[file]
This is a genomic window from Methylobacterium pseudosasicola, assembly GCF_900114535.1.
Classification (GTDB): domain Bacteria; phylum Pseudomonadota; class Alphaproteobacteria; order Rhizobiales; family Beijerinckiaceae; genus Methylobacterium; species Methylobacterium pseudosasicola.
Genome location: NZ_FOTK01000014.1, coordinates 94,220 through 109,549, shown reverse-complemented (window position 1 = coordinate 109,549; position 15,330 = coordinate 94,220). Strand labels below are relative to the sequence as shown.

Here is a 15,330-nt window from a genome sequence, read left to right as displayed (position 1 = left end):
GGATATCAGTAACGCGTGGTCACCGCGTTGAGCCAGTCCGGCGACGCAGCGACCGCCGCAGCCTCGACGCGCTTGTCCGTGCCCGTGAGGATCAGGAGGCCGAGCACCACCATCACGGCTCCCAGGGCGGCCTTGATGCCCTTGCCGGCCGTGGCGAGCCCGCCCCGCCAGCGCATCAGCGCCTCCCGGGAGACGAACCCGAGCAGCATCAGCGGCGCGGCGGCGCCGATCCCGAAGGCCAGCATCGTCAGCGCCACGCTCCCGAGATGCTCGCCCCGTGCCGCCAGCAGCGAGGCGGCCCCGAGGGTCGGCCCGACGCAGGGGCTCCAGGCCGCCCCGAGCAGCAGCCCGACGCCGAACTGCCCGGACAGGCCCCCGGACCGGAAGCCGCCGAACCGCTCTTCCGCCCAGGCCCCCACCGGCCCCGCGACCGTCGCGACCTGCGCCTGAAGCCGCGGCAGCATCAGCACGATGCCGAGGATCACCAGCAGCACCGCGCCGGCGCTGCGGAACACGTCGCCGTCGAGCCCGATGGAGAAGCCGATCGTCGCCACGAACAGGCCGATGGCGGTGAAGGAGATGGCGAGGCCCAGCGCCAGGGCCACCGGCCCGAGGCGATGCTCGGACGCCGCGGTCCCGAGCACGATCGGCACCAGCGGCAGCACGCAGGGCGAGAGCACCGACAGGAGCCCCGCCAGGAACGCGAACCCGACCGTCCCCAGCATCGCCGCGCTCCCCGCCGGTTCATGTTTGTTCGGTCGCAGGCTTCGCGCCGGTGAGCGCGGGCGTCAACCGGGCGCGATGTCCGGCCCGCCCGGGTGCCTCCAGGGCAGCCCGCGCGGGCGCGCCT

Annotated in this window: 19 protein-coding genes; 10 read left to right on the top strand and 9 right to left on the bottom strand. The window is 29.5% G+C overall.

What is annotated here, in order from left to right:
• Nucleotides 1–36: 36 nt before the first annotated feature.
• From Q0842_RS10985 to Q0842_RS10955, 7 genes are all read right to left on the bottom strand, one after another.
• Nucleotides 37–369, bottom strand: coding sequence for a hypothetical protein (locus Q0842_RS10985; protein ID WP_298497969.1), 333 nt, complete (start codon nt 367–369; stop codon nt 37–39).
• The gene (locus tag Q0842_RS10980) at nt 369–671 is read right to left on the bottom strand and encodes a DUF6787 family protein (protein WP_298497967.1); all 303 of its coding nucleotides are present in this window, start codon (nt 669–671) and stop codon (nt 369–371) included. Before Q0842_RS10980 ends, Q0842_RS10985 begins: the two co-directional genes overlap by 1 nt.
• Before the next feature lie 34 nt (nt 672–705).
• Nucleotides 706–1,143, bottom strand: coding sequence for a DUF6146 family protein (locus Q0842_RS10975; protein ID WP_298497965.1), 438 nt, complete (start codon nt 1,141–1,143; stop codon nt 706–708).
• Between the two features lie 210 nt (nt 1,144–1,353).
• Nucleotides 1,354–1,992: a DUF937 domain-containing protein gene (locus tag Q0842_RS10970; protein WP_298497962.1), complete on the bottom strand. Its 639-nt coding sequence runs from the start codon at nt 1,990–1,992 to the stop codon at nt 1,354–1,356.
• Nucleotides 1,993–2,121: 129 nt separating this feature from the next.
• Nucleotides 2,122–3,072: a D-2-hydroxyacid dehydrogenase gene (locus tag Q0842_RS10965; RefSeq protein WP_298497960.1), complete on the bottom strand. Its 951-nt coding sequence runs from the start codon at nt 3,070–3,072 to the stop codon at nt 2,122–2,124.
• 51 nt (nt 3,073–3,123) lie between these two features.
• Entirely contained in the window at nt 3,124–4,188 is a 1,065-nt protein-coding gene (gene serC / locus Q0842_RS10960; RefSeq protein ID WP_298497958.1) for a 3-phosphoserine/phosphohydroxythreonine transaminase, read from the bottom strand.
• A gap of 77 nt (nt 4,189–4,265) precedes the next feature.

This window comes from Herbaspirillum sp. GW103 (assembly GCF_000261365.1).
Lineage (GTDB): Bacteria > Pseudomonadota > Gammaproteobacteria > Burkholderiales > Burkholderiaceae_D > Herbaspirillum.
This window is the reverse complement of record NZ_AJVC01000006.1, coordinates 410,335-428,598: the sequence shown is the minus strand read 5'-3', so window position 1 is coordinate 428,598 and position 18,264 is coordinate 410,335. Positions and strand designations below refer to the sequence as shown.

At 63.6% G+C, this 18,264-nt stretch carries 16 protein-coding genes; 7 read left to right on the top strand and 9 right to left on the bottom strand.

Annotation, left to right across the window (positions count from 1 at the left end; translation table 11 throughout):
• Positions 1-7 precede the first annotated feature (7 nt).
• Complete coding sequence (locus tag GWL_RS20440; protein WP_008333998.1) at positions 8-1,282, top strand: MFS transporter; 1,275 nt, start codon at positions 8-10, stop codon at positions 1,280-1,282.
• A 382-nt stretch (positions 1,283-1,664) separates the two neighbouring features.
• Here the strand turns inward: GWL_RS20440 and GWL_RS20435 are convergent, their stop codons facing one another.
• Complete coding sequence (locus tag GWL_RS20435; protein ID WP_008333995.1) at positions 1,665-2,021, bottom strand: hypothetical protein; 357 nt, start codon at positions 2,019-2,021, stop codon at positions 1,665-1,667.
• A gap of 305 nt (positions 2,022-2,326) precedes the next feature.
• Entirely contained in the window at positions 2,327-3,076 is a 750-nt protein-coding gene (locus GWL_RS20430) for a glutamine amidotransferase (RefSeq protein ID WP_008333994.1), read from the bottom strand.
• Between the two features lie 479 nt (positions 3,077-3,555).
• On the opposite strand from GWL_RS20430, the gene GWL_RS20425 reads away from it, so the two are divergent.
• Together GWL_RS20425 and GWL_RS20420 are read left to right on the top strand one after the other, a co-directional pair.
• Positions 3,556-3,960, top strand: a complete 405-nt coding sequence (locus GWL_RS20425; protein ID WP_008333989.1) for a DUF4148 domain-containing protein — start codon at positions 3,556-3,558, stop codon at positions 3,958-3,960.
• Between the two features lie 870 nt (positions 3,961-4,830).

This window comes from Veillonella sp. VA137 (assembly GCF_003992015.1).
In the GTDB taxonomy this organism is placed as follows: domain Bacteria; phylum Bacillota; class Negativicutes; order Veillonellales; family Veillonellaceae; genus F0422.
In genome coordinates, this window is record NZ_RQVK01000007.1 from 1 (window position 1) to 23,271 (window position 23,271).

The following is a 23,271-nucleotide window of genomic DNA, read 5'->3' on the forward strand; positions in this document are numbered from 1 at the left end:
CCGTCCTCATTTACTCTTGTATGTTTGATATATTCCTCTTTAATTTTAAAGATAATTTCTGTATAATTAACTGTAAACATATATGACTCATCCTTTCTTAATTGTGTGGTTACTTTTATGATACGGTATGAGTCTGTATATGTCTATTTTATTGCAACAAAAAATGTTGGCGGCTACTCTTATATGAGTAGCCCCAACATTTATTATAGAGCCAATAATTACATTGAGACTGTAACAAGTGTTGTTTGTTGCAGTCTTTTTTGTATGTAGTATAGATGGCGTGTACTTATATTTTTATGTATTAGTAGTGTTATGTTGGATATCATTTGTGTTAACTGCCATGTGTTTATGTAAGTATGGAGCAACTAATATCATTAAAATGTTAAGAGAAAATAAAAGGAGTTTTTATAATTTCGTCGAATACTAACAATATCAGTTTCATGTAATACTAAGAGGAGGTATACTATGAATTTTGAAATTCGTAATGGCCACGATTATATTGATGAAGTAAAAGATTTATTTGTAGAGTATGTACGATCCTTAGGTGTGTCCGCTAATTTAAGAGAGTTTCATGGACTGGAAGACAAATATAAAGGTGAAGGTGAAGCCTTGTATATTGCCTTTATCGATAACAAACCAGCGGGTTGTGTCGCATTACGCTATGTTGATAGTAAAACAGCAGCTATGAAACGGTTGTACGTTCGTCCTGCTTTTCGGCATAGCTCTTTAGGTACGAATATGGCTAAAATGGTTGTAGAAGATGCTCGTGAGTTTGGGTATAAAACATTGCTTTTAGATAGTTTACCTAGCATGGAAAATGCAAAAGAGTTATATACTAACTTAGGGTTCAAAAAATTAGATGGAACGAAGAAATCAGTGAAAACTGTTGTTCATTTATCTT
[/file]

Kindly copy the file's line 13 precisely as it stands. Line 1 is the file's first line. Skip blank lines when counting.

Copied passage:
• Nucleotides 706–1,143, bottom strand: coding sequence for a DUF6146 family protein (locus Q0842_RS10975; protein ID WP_298497965.1), 438 nt, complete (start codon nt 1,141–1,143; stop codon nt 706–708).